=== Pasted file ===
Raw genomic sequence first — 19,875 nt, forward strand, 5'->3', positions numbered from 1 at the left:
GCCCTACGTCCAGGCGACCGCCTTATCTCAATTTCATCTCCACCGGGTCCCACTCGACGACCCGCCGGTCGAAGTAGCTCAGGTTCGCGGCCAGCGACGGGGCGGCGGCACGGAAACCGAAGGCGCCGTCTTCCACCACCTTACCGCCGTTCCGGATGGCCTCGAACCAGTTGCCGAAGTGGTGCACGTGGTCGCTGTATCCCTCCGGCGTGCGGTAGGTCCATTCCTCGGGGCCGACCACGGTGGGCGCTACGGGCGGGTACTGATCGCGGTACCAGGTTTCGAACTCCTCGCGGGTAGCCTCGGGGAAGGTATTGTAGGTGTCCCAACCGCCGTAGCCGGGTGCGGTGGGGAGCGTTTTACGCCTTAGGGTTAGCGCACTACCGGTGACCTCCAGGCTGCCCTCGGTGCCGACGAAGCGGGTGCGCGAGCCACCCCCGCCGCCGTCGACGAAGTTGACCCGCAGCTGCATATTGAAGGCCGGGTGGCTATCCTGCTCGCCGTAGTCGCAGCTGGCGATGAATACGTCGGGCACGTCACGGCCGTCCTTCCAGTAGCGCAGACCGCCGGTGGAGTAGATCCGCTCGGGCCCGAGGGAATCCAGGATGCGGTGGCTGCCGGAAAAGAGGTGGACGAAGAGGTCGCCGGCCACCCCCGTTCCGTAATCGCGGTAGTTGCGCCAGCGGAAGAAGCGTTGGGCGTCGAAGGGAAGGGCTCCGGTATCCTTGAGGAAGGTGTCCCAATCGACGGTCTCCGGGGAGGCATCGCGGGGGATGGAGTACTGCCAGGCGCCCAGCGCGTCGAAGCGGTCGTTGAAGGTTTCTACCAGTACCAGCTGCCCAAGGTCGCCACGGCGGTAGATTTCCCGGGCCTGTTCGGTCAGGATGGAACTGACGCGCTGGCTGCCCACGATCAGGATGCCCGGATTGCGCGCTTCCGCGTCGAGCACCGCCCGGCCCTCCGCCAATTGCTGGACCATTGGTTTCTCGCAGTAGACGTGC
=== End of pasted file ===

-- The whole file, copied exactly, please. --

Raw genomic sequence first — 19,875 nt, forward strand, 5'->3', positions numbered from 1 at the left:
GCCCTACGTCCAGGCGACCGCCTTATCTCAATTTCATCTCCACCGGGTCCCACTCGACGACCCGCCGGTCGAAGTAGCTCAGGTTCGCGGCCAGCGACGGGGCGGCGGCACGGAAACCGAAGGCGCCGTCTTCCACCACCTTACCGCCGTTCCGGATGGCCTCGAACCAGTTGCCGAAGTGGTGCACGTGGTCGCTGTATCCCTCCGGCGTGCGGTAGGTCCATTCCTCGGGGCCGACCACGGTGGGCGCTACGGGCGGGTACTGATCGCGGTACCAGGTTTCGAACTCCTCGCGGGTAGCCTCGGGGAAGGTATTGTAGGTGTCCCAACCGCCGTAGCCGGGTGCGGTGGGGAGCGTTTTACGCCTTAGGGTTAGCGCACTACCGGTGACCTCCAGGCTGCCCTCGGTGCCGACGAAGCGGGTGCGCGAGCCACCCCCGCCGCCGTCGACGAAGTTGACCCGCAGCTGCATATTGAAGGCCGGGTGGCTATCCTGCTCGCCGTAGTCGCAGCTGGCGATGAATACGTCGGGCACGTCACGGCCGTCCTTCCAGTAGCGCAGACCGCCGGTGGAGTAGATCCGCTCGGGCCCGAGGGAATCCAGGATGCGGTGGCTGCCGGAAAAGAGGTGGACGAAGAGGTCGCCGGCCACCCCCGTTCCGTAATCGCGGTAGTTGCGCCAGCGGAAGAAGCGTTGGGCGTCGAAGGGAAGGGCTCCGGTATCCTTGAGGAAGGTGTCCCAATCGACGGTCTCCGGGGAGGCATCGCGGGGGATGGAGTACTGCCAGGCGCCCAGCGCGTCGAAGCGGTCGTTGAAGGTTTCTACCAGTACCAGCTGCCCAAGGTCGCCACGGCGGTAGATTTCCCGGGCCTGTTCGGTCAGGATGGAACTGACGCGCTGGCTGCCCACGATCAGGATGCCCGGATTGCGCGCTTCCGCGTCGAGCACCGCCCGGCCCTCCGCCAATTGCTGGACCATTGGTTTCTCGCAGTAGACGTGC